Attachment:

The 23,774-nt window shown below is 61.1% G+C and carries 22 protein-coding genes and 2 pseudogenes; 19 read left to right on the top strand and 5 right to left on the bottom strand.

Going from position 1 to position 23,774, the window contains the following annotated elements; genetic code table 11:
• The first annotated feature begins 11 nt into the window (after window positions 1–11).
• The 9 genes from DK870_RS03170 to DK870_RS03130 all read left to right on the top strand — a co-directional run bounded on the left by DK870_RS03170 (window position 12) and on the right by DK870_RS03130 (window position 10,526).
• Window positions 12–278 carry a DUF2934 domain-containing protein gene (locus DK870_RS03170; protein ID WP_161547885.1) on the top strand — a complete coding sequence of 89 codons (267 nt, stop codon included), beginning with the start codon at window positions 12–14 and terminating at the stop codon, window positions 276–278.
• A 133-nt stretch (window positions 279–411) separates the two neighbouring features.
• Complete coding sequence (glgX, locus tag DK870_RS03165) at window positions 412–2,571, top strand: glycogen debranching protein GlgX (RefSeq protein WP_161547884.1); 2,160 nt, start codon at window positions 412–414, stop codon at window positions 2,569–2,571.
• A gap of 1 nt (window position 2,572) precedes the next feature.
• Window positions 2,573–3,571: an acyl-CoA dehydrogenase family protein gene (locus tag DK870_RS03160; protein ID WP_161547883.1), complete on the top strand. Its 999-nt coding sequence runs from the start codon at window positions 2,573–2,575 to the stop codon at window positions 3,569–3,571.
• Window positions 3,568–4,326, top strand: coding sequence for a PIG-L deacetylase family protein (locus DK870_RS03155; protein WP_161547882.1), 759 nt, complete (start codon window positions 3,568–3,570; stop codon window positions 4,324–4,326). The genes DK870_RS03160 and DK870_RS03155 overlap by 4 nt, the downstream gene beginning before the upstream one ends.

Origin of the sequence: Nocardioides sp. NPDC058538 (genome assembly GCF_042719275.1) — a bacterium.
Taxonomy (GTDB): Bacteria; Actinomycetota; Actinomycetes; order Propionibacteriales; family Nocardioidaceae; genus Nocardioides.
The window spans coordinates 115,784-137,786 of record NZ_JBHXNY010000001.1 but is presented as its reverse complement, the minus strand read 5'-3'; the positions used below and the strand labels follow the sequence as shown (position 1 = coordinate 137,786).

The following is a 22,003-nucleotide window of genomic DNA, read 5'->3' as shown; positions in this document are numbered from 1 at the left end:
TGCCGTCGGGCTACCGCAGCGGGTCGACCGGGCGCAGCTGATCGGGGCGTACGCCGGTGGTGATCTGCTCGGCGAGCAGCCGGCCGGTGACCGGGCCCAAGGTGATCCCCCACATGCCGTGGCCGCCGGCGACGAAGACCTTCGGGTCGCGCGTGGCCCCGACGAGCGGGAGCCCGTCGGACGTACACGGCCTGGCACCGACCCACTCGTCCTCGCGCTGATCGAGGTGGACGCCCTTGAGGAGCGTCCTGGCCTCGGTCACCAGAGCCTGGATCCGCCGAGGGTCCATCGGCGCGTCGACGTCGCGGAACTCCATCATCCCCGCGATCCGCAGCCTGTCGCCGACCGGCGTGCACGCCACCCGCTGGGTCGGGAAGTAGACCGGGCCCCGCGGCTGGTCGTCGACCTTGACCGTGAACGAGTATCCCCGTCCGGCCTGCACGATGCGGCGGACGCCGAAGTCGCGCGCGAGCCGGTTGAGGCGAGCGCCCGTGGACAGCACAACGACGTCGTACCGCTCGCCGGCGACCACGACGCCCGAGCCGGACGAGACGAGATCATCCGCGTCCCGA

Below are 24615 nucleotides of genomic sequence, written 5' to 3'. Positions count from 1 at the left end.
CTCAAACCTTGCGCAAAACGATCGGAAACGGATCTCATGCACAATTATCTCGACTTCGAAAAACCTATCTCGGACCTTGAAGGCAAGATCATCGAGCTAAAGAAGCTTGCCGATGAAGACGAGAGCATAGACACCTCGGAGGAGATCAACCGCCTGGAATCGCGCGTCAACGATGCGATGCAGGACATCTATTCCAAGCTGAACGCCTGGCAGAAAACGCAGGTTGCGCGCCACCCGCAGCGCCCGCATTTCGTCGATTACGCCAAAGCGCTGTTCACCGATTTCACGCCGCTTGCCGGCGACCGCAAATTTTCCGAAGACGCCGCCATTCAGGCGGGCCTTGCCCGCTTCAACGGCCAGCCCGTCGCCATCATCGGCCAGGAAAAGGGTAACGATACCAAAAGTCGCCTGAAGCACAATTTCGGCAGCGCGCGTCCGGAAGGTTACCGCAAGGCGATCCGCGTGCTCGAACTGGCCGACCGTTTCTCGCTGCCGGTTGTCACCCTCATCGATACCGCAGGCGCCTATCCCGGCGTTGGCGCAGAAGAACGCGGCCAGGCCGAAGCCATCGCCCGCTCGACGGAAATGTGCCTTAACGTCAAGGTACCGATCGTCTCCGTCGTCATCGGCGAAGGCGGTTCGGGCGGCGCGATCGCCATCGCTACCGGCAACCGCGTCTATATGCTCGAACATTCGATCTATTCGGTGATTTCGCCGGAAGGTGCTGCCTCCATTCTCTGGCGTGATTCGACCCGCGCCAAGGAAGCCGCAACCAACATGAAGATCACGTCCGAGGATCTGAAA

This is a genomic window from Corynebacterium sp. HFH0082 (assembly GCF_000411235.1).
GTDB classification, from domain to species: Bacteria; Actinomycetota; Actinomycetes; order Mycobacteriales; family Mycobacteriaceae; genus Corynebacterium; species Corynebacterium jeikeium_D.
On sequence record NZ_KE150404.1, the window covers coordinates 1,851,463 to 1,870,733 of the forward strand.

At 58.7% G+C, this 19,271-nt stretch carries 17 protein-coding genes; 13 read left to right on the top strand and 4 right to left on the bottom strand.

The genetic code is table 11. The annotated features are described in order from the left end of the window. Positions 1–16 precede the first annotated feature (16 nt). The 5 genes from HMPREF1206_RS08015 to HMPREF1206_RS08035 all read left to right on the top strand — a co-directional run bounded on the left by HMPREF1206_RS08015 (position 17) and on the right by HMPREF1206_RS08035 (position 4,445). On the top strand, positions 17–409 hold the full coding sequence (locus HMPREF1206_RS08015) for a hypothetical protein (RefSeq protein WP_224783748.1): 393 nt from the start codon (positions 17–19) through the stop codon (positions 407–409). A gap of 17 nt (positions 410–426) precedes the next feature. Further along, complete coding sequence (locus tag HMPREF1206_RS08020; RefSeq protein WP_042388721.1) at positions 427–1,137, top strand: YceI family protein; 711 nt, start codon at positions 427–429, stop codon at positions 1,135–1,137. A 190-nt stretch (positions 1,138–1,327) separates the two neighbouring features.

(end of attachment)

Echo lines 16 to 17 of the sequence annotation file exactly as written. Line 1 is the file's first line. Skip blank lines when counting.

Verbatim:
Below are 24615 nucleotides of genomic sequence, written 5' to 3'. Positions count from 1 at the left end.
CTCAAACCTTGCGCAAAACGATCGGAAACGGATCTCATGCACAATTATCTCGACTTCGAAAAACCTATCTCGGACCTTGAAGGCAAGATCATCGAGCTAAAGAAGCTTGCCGATGAAGACGAGAGCATAGACACCTCGGAGGAGATCAACCGCCTGGAATCGCGCGTCAACGATGCGATGCAGGACATCTATTCCAAGCTGAACGCCTGGCAGAAAACGCAGGTTGCGCGCCACCCGCAGCGCCCGCATTTCGTCGATTACGCCAAAGCGCTGTTCACCGATTTCACGCCGCTTGCCGGCGACCGCAAATTTTCCGAAGACGCCGCCATTCAGGCGGGCCTTGCCCGCTTCAACGGCCAGCCCGTCGCCATCATCGGCCAGGAAAAGGGTAACGATACCAAAAGTCGCCTGAAGCACAATTTCGGCAGCGCGCGTCCGGAAGGTTACCGCAAGGCGATCCGCGTGCTCGAACTGGCCGACCGTTTCTCGCTGCCGGTTGTCACCCTCATCGATACCGCAGGCGCCTATCCCGGCGTTGGCGCAGAAGAACGCGGCCAGGCCGAAGCCATCGCCCGCTCGACGGAAATGTGCCTTAACGTCAAGGTACCGATCGTCTCCGTCGTCATCGGCGAAGGCGGTTCGGGCGGCGCGATCGCCATCGCTACCGGCAACCGCGTCTATATGCTCGAACATTCGATCTATTCGGTGATTTCGCCGGAAGGTGCTGCCTCCATTCTCTGGCGTGATTCGACCCGCGCCAAGGAAGCCGCAACCAACATGAAGATCACGTCCGAGGATCTGAAA